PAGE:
1. What are your primary areas of immigration practice?
I am involved in all areas of immigration other than refugee files. I do a lot of economic immigration, spousal applications, inadmissibility cases, and humanitarian applications. I still enjoy doing judicial reviews and immigration appeals, and I really like virtual hearings! My first cases came from referrals from people like Barbara Jackman, Mendel Green, and other senior immigration lawyers who were so generous with their time and showed me the ropes. I will never forget them.
2. What motivated you to join the OBA Citizenship & Immigration Law Section Executive?
I heard about the OBA from Mendel Green and I joined because I liked the collegial idea of people referring clients to each other and helping each other. I felt it was a really positive thing. Those were the days when you would pick up the phone and talk to an immigration or program officer, go in and see them, and sit in on client interviews here or overseas. It was a totally different world and I developed close friendships with a lot of immigration lawyers that I still consider good friends. I still think the OBA is very relevant because it’s a great network, not only for business, but also for sharing information as well as lobbying the Government and making submissions on legislative changes. The CBA is much respected and has close to 40,000 members across Canada. When you are practicing in your own law practice or in a small firm environment, it’s important to connect with other lawyers in the field. And even if you are in a big firm, a lot of them are focussed on a specific area of law and don’t really have expertise in other areas.
I have been Chair of the OBA Citizenship & Immigration Section twice, from 1999 to 2002 when the OBA gave special permission for me to chair for three years instead of two, and again from 2021 to 2022. I have also been Chair of the CBA Immigration Law Section. In 2019, I received the CBA Immigration Law Section Award of Excellence at the Canadian Museum for Human Rights in Winnipeg, which was amazing and has such special meaning to me.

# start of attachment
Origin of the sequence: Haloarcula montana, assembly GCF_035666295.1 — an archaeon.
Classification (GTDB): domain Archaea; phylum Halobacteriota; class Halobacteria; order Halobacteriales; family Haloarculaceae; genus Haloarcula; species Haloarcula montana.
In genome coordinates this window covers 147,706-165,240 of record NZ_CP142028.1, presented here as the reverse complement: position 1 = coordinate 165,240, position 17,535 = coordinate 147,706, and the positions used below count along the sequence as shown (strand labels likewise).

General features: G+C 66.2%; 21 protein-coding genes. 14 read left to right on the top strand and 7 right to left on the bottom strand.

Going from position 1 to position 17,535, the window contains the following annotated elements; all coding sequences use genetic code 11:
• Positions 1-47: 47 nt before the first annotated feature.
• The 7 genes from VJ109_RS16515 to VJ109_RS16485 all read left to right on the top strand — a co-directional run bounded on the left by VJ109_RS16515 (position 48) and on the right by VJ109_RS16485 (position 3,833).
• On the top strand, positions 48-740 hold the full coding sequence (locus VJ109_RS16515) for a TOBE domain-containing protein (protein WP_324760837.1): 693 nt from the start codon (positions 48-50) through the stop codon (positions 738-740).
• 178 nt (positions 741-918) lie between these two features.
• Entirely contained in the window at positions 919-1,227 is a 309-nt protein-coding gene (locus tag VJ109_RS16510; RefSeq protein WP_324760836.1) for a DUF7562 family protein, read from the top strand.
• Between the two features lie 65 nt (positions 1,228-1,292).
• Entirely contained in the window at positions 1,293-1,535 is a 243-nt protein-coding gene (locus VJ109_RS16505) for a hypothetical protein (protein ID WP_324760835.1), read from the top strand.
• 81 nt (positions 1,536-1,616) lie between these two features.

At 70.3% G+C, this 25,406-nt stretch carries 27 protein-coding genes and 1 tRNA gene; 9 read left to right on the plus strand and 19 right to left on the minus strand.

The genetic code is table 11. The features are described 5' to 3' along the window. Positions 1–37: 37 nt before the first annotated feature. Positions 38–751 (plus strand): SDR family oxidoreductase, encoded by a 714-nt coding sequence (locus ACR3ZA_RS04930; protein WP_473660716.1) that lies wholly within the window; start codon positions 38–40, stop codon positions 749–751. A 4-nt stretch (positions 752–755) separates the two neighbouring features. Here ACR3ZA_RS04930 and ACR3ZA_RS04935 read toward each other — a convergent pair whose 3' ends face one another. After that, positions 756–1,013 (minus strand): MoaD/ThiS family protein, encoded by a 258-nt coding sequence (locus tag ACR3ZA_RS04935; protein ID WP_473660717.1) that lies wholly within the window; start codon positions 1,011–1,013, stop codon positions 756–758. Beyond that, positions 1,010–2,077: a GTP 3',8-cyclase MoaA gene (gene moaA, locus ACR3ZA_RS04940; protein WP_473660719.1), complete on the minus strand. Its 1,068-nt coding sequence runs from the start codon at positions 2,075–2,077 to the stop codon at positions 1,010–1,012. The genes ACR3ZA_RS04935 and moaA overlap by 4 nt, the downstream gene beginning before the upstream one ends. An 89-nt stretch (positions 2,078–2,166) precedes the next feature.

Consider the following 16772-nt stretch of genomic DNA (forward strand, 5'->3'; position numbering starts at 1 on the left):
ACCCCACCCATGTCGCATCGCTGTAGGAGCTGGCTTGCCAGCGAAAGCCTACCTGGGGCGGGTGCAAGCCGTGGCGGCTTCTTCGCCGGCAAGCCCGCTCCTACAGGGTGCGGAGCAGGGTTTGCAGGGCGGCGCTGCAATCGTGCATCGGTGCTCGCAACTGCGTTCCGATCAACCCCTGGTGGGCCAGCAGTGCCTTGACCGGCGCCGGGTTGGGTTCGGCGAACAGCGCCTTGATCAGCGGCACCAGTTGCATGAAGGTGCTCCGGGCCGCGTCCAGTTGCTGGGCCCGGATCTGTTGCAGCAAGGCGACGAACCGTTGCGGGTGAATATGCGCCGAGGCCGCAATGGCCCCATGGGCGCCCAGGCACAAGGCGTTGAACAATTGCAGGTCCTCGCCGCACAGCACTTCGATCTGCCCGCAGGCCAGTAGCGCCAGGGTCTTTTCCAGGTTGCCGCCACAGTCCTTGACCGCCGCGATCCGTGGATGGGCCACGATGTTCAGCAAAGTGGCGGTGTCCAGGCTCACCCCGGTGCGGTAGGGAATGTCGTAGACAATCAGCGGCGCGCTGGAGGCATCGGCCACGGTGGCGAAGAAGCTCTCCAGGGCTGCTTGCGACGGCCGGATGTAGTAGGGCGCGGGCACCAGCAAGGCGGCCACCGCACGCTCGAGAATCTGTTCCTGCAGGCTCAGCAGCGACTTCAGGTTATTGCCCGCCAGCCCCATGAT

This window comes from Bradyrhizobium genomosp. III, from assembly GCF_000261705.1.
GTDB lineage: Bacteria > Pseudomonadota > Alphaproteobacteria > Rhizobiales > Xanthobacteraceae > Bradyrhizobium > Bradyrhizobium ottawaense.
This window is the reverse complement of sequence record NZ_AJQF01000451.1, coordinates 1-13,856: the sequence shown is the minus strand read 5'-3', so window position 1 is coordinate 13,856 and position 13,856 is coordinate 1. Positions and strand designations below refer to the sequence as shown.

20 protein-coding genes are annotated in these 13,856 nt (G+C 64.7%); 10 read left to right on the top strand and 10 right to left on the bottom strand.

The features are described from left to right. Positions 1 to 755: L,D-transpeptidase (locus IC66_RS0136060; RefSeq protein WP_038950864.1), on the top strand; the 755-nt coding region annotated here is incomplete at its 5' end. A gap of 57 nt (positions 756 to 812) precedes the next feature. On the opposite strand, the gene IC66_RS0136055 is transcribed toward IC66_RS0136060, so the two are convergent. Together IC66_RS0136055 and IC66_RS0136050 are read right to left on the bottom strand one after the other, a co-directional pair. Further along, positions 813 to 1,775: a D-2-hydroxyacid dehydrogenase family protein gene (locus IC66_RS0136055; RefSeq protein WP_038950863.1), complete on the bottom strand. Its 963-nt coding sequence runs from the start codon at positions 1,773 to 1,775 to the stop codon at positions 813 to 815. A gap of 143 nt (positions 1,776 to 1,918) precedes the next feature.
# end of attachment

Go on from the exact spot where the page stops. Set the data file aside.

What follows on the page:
3. What do you enjoy most about practicing immigration law?
One key interest that’s developed over the years is being involved and helping shape immigration policy and lobbying MPs and MPPs. That’s one of the main reasons I joined the OBA and the CBA. They were the voice of lawyers, the ones that got the attention of government officials, the ones who were writing and coming up with policy. Giving back is also very important to me. I have an all-female law firm at this stage and I love helping the women at my firm with their careers and have helped many women over the years.
4. What do you find to be the biggest challenges for immigration lawyers?
The speed at which things change in immigration and the serious consequences if you get one thing wrong. There’s a lot of risk involved and you have to make sure that you are up to date. So, I’m constantly participating in CLEs and CPDs, speaking to other lawyers, and reading and sharing information. Another challenge for my generation is the technology. I am good with the technology I know, such as emails and Zoom, but I’m certainly not of your generation that feels comfortable and intuitive with technology. I have great lawyers and staff that deal with the portals!
5. Do you have any practical tips for those who are interested in practicing in your field?
Join the CBA/OBA. That’s the best thing you can do to network, not only with immigration lawyers but lawyers in all areas of the law. Participate as much as you can. Figure out what areas you enjoy and try to pursue them. Reach out to senior counsel—we are always happy to help. The CBA Immigration Law Listserv is amazing. Don’t hesitate to ask questions because things are complicated and things are changing. Be loyal to your employer. Some longevity is helpful not only for the employer but for you as well to develop expertise and your reputation. The grass isn’t always greener on the other side. Do your due diligence, work for credible people and be careful who you partner with. Not necessarily official partners, but those who you are getting your business from and who you are associating your name with.
6. Please tell us about one thing that people would be surprised to learn about you.
I was very much behind the development and implementation of the Spouse or Common-Law Partner In-Canada Class. I lobbied together with the CBA for about three years to get that change implemented and that’s the change you see now. Many immigration lawyers would be surprised to learn that spouses were being deported left, right and centre before it was introduced and had to wait for years to come back. Before the In-Canada Spousal Class, spouses were processed on humanitarian grounds only. Another area that I have been working on for literally decades is helping blue collar trades people get their PR. That’s a work in progress because even though we have the Federal Skilled Trades Class, which again I also lobbied for, it’s still not nearly good enough.
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